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Grenada: an Invasion Revisited

by HUGH O'SHAUGHNESSY

One of the fetid messes which Ronald Reagan left on the Caribbean island of Grenada after his invasion of it in 1983 has been smelling increasingly vile over the last few decades. It has just resurfaced in London.

Older readers will remember that the government of prime minister Maurice Bishop was overthrown in a mini-putsch mounted by Bishop’s rival Bernard Coard in which Bishop and his closest supporters were massacred. Thereupon Reagan, seizing an opportunity offered by the deluded putschists, ordered a massive invasion of the tiny island alleging, inaccurately, that lives of US students on the island were at risk. Of course, no US lives were ever at risk. Of course the appeal for help to the US which was purportedly issued by Queen Elizabeth II’s representative on Grenada, Governor-General Sir Paul Scoon, which the Reaganites waved as the legal justification for the invasion was a fraudulent invention. It had been manufactured after the US troops had landed. Reagan had about as much genuine justification for invading Grenada as George Bush had for invading in Iraq.

On February 7 this year five members of the judicial committee of the Privy Council – otherwise known as “law lords” – who for historical reasons form the supreme court of the tiny former British colony now an independent mini-monarchy, gave their view of some of the elements of the legal charade which followed the invasion. They allowed the appeal of Coard and twelve others against their imprisonment on charges of murdering Bishop and his companions and declared that they had irregularly been in jail for almost a quarter of a century.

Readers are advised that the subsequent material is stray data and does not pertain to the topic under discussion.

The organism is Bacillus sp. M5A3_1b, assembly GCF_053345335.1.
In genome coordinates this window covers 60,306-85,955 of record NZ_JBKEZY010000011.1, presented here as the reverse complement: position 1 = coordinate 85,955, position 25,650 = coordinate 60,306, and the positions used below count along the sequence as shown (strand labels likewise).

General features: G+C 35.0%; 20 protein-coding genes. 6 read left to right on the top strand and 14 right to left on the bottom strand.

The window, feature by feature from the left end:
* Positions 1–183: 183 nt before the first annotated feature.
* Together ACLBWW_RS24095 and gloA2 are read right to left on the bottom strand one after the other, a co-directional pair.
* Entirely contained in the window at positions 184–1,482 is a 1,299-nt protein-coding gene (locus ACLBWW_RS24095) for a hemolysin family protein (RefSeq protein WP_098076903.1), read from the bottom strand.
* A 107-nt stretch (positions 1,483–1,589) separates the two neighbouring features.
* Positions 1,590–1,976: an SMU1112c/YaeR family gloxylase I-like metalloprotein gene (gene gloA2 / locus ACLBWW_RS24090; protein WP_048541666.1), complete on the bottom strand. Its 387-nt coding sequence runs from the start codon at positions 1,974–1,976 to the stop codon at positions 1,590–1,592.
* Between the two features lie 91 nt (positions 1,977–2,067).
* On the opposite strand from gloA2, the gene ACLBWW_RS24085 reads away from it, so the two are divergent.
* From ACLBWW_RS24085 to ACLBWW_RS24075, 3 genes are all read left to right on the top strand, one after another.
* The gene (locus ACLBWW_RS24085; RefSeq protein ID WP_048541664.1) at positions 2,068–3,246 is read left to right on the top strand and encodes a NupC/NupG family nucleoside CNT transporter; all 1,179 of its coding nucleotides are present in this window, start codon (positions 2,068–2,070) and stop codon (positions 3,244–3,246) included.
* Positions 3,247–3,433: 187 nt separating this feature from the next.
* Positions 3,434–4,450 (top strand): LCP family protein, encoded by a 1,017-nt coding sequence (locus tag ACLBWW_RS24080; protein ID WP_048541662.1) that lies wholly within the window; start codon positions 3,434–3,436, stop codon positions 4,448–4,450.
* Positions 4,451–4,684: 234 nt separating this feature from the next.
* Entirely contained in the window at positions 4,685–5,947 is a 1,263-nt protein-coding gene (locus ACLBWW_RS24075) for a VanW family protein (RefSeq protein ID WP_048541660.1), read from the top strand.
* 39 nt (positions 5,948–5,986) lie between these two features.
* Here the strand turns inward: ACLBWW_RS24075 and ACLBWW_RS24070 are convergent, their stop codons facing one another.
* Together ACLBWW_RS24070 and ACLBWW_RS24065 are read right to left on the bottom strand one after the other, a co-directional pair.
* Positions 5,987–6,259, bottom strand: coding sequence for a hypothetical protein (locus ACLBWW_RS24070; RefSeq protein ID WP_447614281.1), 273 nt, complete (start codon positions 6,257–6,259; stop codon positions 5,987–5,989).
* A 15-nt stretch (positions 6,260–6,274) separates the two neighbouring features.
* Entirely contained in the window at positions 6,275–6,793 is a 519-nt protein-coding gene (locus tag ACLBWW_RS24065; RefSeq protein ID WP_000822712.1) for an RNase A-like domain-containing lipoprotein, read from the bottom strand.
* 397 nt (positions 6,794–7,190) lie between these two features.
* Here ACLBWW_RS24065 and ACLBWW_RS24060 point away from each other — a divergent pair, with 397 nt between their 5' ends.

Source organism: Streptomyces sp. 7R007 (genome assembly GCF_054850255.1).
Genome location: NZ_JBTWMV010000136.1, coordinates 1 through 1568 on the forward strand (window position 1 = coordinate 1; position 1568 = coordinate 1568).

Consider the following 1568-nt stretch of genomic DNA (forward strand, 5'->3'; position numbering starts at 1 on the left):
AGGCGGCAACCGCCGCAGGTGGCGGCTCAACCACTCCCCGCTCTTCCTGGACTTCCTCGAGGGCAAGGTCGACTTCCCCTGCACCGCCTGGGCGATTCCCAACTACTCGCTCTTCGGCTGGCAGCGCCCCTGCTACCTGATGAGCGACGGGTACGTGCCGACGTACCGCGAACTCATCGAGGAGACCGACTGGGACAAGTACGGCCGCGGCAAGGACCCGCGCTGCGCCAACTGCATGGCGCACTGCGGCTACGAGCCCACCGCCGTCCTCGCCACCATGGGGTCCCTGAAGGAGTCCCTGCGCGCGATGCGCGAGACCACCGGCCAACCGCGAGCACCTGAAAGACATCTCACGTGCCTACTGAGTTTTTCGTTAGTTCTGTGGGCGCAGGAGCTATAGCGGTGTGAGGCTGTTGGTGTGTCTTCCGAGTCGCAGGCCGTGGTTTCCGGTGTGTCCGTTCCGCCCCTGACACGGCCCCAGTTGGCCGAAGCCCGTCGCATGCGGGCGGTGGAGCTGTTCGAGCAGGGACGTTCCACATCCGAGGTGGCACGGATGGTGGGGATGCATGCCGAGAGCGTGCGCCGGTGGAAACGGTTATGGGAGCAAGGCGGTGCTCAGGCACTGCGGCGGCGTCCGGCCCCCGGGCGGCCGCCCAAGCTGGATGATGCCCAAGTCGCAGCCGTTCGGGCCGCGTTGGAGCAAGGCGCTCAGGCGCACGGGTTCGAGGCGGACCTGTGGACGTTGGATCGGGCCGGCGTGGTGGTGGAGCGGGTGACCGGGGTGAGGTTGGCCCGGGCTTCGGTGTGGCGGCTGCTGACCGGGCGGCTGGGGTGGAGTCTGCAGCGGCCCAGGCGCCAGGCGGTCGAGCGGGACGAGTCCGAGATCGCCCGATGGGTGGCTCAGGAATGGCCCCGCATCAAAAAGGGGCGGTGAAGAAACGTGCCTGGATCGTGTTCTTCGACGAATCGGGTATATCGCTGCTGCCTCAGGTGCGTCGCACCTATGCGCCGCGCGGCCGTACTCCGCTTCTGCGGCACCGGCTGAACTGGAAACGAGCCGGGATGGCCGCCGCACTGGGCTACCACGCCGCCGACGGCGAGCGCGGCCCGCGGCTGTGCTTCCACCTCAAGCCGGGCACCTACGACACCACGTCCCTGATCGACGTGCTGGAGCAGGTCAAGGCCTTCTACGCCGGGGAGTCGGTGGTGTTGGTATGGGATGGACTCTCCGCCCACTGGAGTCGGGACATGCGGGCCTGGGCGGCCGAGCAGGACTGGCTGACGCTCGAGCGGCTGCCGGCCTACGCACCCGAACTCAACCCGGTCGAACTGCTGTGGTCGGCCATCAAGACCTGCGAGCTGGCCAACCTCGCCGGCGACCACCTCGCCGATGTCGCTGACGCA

All thirteen doubtless had a hand in the murder on 19 October 1983 of Bishop and his closest colleagues. No one in his or her right mind thinks that Bernard Coard and his associates have clean hands. That is not the point. The point is that after the Ronald Reagan’s illegal invasion which was roundly condemned by the UN General Assembly and even by his close ally Margaret Thatcher, the men were detained unlawfully, put in front of a court of doubtful legality and kept under lock and key against the most elementary rules of the Grenadian constitution. In their judgement a few days ago the five law lords–some of whom were active in the cause of justice in Chile after the detention of the murderer Augusto Pinochet following his arrest in London in 1998–found unequivocally that the thirteen appellants “remain held in detention without lawful authority” and that “the appellants’ present detention is solely by the authority of the executive”. They added that their case should after all this time be put back to the Supreme Court of Grenada for proper sentencing. In plain English the highest legal authority is saying the appellants never enjoyed due process.

In late October 1983, Coard and his group were arrested and detained by US forces, held incommunicado on US naval vessels and subjected to lengthy interrogation à la Guantánamo. Their whereabouts were kept secret and requests from lawyers, family members and others to meet them were rejected. They were held by the US for periods of nine to twelve days before eventually being turned over the following month to the authorities at Richmond Hill Prison. The incommunicado detention of these people violated both the constitutional law of Grenada and international human rights law.